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President of UT Group of companies, Prince Kofi Amoabeng has admitted that stakeholders of UT Bank are to be held responsible for the collapse of the bank and not the government of Ghana.
"When it comes to the closure of UT Bank, the stakeholders should be held responsible for it before holding the government responsible" he stated.
According to him a lot of things happened to the point that he had to retire early from managing his company which eventually led to the unfortunate closure of the bank.
Speaking on the ‘KSM Show’ Mr Amoabeng indicated that there was some rift between himself, his partner and some shareholders which split the board of the bank.
He stressed that UT Bank lost its culture and mission completely.
“The UT that we had, thus to do loans in 48 hours requires a great culture of each one supporting each other because one had to bend the rules. Once the culture was there to support the mission we were successful,” he explained.
He noted that the fast-rising of UT Bank attracted a lot of people who came in to dilute it and didn’t bother to learn how UT became successful.
“They came with their own ideas because they felt they were bankers and the UT people were not bankers so they came to teach us but they were supposed to learn what makes us special and add their bit to it,” he told KSM.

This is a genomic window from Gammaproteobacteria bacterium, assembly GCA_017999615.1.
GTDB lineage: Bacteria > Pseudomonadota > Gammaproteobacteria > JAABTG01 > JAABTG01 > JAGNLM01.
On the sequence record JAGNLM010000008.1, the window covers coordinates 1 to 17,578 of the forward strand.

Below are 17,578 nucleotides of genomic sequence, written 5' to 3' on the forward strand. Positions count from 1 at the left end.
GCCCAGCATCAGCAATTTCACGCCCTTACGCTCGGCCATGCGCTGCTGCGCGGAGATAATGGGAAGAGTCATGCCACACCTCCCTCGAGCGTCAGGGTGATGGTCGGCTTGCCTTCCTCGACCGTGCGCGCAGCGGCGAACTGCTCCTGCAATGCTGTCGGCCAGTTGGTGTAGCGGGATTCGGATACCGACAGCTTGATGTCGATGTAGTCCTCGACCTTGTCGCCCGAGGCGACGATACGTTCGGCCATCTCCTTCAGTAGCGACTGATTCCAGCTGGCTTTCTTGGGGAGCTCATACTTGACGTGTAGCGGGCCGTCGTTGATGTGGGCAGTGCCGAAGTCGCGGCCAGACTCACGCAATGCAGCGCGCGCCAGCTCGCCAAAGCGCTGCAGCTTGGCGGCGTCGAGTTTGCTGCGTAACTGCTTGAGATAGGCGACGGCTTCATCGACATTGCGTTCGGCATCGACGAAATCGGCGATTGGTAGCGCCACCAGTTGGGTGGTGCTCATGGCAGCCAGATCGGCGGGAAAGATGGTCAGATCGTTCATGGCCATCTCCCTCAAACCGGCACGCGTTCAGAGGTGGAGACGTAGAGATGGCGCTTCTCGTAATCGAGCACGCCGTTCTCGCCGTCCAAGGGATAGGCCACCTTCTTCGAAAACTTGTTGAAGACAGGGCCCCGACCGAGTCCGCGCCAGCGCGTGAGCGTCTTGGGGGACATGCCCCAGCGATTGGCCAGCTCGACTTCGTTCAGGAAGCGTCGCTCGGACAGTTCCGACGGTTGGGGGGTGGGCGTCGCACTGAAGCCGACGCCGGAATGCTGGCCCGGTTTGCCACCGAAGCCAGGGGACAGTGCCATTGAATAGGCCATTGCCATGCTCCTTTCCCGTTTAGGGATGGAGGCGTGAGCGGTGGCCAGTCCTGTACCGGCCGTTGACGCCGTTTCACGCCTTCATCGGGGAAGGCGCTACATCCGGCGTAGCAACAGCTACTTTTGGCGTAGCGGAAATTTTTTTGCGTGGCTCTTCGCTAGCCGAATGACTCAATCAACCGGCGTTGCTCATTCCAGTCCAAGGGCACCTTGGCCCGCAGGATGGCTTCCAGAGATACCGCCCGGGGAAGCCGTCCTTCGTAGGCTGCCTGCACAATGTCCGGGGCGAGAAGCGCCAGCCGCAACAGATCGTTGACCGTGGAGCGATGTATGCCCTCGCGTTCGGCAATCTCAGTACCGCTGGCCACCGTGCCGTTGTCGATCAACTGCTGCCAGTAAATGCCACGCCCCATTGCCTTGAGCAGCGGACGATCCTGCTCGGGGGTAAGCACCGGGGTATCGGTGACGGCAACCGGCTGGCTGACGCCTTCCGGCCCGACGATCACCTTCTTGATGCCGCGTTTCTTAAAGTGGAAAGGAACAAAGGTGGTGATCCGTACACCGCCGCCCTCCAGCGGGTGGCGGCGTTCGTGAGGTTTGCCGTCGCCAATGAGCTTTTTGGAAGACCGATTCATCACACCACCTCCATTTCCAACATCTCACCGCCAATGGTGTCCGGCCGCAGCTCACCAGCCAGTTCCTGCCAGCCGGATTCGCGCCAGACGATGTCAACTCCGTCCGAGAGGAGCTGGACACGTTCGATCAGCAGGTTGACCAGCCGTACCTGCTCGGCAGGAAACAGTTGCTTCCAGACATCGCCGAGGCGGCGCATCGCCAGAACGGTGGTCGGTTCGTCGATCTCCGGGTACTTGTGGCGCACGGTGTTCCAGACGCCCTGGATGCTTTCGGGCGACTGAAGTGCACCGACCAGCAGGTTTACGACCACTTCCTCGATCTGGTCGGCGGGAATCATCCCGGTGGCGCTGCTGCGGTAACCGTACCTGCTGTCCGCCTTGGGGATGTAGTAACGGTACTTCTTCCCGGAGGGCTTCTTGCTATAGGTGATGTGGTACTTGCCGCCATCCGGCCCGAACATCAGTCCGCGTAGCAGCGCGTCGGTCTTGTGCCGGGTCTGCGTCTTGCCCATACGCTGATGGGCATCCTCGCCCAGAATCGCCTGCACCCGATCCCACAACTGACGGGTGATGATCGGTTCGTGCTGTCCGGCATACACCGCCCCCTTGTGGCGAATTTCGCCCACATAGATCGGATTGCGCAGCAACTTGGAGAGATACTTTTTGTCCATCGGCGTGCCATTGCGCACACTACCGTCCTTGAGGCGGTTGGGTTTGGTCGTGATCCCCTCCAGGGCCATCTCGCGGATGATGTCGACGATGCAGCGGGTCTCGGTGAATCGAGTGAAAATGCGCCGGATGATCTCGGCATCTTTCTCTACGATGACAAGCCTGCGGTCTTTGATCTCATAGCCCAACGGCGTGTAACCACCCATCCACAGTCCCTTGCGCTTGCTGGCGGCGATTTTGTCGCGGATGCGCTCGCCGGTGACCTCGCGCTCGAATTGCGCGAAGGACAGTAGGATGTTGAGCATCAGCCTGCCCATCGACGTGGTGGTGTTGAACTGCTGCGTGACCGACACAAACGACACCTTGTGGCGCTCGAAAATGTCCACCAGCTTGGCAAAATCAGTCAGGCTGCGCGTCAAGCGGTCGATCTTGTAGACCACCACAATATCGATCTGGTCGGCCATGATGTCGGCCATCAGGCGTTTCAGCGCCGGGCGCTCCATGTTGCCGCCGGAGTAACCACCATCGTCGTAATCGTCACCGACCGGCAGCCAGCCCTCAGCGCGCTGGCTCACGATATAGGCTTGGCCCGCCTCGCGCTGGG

“I blame myself, I blame my board, my partner, some of the shareholders like IFC whom we had issues with, management must take some of the blame, the staff some of them started colluding and compromising themselves. In the long round what happened is that we have failed our company then we were at the mercy of the government,” Mr Amoabeng concealed.
UT Bank and Capital Bank were deeply insolvent, meaning that their liabilities exceeded their assets, putting them in a position not to be able to meet their obligations as and when they fell due.
“Despite repeated agreements between the Bank of Ghana and UT Bank and Capital Bank to implement an action plan to address these significant shortfalls, the owners and managers of UT Bank and Capital Bank were unable to increase the capital of the banks to address the insolvency,” BoG statement said.
The BoG indicated that to protect customers, the BoG decided to revoke the licenses of UT Bank and Capital Bank under a Purchase and Assumption transaction.
Their licenses were revoked and at the same time, the BoG approved a Purchase and Assumption agreement, which allows GCB Bank to take over all deposit liabilities and selected assets of both UT Bank and Capital Bank.
These actions according to the BoG are in line with the provisions of section 123 of the Banks and Specialised Deposit-Taking Institutions (SDIs) Act, 2016 (Act 930).
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